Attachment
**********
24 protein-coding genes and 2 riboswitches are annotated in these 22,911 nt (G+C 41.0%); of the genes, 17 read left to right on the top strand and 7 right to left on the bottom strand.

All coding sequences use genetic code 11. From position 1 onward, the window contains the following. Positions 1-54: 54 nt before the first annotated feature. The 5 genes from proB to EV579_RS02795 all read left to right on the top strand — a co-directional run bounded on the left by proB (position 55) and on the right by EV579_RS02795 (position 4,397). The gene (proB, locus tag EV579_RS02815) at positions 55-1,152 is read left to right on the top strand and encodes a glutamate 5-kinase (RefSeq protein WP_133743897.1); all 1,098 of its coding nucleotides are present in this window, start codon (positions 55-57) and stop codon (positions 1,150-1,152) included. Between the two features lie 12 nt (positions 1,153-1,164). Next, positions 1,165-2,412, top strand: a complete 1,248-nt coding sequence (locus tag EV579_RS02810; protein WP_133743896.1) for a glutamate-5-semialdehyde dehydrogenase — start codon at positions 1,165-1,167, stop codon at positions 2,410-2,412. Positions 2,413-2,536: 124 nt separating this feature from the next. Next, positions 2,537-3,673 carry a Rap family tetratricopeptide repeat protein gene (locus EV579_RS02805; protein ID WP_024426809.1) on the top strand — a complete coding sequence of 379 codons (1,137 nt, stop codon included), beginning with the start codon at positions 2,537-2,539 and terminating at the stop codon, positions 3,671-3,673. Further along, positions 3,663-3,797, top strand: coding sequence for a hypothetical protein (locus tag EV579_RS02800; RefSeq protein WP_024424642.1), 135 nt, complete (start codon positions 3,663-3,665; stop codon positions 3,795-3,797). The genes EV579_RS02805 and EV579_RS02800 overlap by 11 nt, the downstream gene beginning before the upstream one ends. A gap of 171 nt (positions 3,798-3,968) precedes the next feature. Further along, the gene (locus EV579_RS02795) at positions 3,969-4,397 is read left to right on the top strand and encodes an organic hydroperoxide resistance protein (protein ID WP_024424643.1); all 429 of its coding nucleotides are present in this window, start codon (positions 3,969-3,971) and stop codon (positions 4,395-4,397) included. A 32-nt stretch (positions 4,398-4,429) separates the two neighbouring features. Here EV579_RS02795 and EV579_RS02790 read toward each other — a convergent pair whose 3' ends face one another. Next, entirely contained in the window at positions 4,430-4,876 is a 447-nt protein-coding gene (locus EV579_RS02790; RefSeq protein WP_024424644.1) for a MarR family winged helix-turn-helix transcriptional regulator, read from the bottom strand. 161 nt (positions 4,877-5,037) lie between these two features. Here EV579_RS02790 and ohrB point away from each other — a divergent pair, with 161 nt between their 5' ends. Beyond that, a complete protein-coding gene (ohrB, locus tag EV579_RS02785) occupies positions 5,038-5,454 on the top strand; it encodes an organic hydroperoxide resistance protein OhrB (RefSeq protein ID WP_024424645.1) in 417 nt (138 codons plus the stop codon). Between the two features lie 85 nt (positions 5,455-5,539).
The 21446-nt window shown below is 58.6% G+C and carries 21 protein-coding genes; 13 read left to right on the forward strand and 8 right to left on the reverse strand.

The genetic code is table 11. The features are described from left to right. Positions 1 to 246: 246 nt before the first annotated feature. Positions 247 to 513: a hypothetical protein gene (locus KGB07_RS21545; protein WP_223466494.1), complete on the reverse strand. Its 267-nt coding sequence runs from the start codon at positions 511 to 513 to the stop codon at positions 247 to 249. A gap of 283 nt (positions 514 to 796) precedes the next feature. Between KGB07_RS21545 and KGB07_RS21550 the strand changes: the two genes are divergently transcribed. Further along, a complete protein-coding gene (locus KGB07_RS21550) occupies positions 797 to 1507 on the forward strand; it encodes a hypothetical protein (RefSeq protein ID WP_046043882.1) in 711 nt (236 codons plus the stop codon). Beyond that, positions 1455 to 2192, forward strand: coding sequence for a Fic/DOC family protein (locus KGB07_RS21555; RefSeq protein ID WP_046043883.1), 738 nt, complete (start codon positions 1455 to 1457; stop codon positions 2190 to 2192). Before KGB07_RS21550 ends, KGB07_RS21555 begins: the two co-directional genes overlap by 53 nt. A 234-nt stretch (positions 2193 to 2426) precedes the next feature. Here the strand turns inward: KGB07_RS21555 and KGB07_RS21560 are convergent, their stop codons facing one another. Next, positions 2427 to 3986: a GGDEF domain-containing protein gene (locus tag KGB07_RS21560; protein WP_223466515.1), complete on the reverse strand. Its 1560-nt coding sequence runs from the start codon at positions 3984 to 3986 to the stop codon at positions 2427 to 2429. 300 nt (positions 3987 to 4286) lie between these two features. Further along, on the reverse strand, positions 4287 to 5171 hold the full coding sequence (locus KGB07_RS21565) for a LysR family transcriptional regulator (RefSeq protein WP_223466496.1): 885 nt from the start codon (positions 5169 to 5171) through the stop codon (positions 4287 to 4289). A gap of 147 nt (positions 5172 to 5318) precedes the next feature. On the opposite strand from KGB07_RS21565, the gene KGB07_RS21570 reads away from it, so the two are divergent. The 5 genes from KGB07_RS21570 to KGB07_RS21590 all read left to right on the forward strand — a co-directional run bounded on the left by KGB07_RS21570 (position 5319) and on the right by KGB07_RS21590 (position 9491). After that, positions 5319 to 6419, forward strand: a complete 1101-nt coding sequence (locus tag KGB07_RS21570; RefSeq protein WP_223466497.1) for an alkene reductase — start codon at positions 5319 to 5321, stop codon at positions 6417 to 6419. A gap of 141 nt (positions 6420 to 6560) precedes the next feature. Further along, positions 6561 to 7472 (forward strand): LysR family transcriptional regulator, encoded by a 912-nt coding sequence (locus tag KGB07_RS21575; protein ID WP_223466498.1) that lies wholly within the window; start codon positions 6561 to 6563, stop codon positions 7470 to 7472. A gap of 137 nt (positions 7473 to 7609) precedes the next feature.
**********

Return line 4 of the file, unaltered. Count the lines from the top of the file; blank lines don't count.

The genetic code is table 11. The features are described from left to right. Positions 1 to 246: 246 nt before the first annotated feature. Positions 247 to 513: a hypothetical protein gene (locus KGB07_RS21545; protein WP_223466494.1), complete on the reverse strand. Its 267-nt coding sequence runs from the start codon at positions 511 to 513 to the stop codon at positions 247 to 249. A gap of 283 nt (positions 514 to 796) precedes the next feature. Between KGB07_RS21545 and KGB07_RS21550 the strand changes: the two genes are divergently transcribed. Further along, a complete protein-coding gene (locus KGB07_RS21550) occupies positions 797 to 1507 on the forward strand; it encodes a hypothetical protein (RefSeq protein ID WP_046043882.1) in 711 nt (236 codons plus the stop codon). Beyond that, positions 1455 to 2192, forward strand: coding sequence for a Fic/DOC family protein (locus KGB07_RS21555; RefSeq protein ID WP_046043883.1), 738 nt, complete (start codon positions 1455 to 1457; stop codon positions 2190 to 2192). Before KGB07_RS21550 ends, KGB07_RS21555 begins: the two co-directional genes overlap by 53 nt. A 234-nt stretch (positions 2193 to 2426) precedes the next feature. Here the strand turns inward: KGB07_RS21555 and KGB07_RS21560 are convergent, their stop codons facing one another. Next, positions 2427 to 3986: a GGDEF domain-containing protein gene (locus tag KGB07_RS21560; protein WP_223466515.1), complete on the reverse strand. Its 1560-nt coding sequence runs from the start codon at positions 3984 to 3986 to the stop codon at positions 2427 to 2429. 300 nt (positions 3987 to 4286) lie between these two features. Further along, on the reverse strand, positions 4287 to 5171 hold the full coding sequence (locus KGB07_RS21565) for a LysR family transcriptional regulator (RefSeq protein WP_223466496.1): 885 nt from the start codon (positions 5169 to 5171) through the stop codon (positions 4287 to 4289). A gap of 147 nt (positions 5172 to 5318) precedes the next feature. On the opposite strand from KGB07_RS21565, the gene KGB07_RS21570 reads away from it, so the two are divergent. The 5 genes from KGB07_RS21570 to KGB07_RS21590 all read left to right on the forward strand — a co-directional run bounded on the left by KGB07_RS21570 (position 5319) and on the right by KGB07_RS21590 (position 9491). After that, positions 5319 to 6419, forward strand: a complete 1101-nt coding sequence (locus tag KGB07_RS21570; RefSeq protein WP_223466497.1) for an alkene reductase — start codon at positions 5319 to 5321, stop codon at positions 6417 to 6419. A gap of 141 nt (positions 6420 to 6560) precedes the next feature. Further along, positions 6561 to 7472 (forward strand): LysR family transcriptional regulator, encoded by a 912-nt coding sequence (locus tag KGB07_RS21575; protein ID WP_223466498.1) that lies wholly within the window; start codon positions 6561 to 6563, stop codon positions 7470 to 7472. A gap of 137 nt (positions 7473 to 7609) precedes the next feature.